Hooriya Tanoli (‘23) started because she felt empowered through the hijab. In the midst of problems with women being objectified, Tanoli wears the hijab to show others that she wants to be judged based on her personality and intellect.

“I started because I wanted to be closer to my faith,” Tanoli said. “Everytime I put it on, I feel more powerful. You’re defying modern day beauty standards.”

Tokhi didn’t need any assurance from her family to wear a hijab because it simply felt natural for her to do so. 

“I started wearing the hijab because of my role model: my mother,” Tokhi said. “I was never forced or even asked by anyone to become a hijabi. The thought of following her footsteps made me very happy and proud of who I was. I first wanted to start wearing it during my first day of sixth grade. I was firm in my decision, but I was too little and naive to understand the real meaning behind it. Therefore, my mom knew the right time would be a bit later. I ended up practicing the next summer.”

Tokhi also appreciates being able to positively represent her faith especially after hate crimes in the last 20 years.

According to the American Civil Liberties Union Foundation, Muslim women who wear the hijab are more likely to be discriminated against; 69% of women who wore a hijab reported at least one incident of discrimination compared to 29% of women who did not wear a hijab.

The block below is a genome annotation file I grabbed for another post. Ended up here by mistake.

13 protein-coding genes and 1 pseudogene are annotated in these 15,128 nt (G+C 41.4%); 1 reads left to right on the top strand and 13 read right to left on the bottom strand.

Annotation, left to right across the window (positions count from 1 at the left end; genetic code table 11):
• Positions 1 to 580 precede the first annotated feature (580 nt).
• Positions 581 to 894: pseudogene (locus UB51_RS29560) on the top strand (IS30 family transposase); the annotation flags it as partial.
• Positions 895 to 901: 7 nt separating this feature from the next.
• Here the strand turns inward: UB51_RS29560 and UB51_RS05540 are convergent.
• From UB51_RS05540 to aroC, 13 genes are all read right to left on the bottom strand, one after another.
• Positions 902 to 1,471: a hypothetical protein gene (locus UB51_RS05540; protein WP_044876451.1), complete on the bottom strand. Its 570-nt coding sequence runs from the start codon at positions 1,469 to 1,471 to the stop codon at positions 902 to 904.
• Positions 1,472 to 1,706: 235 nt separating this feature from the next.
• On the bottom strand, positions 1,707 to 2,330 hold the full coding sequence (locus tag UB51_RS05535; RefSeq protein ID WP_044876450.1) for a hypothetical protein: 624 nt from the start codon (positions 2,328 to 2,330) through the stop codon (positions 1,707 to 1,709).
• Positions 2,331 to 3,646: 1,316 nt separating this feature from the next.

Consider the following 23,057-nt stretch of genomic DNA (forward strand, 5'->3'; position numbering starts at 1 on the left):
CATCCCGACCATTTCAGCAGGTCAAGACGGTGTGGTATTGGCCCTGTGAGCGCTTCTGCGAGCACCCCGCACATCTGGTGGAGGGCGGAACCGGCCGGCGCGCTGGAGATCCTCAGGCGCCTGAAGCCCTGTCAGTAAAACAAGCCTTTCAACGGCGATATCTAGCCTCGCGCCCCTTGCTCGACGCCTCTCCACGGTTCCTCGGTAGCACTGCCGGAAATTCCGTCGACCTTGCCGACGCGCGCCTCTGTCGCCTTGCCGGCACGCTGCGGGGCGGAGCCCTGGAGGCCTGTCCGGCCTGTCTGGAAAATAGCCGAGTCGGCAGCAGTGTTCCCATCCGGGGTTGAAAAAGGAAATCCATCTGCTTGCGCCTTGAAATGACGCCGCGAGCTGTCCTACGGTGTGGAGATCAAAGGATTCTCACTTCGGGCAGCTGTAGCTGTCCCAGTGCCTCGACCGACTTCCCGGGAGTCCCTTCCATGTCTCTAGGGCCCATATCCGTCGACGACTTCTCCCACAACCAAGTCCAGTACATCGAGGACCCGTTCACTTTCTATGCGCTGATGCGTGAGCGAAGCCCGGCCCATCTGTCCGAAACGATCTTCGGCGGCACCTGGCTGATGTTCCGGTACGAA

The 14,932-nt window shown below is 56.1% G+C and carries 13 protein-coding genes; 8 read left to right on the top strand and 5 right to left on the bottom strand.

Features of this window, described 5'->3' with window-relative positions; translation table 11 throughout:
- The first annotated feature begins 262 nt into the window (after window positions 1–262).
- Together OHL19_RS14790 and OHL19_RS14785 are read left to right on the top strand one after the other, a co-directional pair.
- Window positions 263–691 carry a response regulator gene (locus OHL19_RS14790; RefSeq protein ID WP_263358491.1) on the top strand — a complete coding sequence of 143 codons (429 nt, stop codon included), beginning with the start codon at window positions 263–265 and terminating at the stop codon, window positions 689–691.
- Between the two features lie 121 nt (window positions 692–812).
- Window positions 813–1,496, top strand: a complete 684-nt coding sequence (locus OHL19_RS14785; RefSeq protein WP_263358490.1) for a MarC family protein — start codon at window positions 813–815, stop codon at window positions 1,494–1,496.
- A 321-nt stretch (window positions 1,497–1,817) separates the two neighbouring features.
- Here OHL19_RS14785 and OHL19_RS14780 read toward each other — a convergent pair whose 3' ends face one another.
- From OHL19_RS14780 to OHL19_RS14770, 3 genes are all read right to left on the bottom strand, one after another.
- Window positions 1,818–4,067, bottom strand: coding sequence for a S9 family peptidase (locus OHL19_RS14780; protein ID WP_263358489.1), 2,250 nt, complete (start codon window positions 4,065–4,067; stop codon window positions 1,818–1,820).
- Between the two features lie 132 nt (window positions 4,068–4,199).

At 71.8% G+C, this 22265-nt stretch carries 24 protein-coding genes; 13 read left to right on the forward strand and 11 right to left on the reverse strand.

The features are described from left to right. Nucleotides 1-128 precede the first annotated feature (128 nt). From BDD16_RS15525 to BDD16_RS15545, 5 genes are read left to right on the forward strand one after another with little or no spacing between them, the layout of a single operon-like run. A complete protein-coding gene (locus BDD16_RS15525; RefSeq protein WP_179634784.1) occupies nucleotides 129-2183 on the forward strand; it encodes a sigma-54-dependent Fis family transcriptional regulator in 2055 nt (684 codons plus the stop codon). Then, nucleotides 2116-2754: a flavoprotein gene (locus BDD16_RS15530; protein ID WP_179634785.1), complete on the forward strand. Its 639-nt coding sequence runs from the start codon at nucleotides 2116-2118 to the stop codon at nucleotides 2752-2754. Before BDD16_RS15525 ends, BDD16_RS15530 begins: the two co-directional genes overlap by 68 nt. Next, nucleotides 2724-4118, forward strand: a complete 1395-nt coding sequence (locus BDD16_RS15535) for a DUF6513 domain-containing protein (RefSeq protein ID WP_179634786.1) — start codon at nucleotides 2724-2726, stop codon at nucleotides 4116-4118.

For Mohibi, it began in middle school.

“I did get bullied,” Mohibi said. “I had people tugging on my hijab and trying to choke me with it. And there are those microaggressions like ‘oh you have a towel over your head.’ I’ve noticed that after people get to know me, they apologize and understand that’s not who I am.”

However, Tanoli never faced any direct harassment. While she does sense that she gets longer stares, she feels respected. 

“I have noticed that I get longer stares,” Tanoli said. “But I don’t think people treat me that differently to be honest.

Hosna Mohibi (’22) wears the hijab as part of her identity and faith. (Photo courtesy of Hosna Mohibi)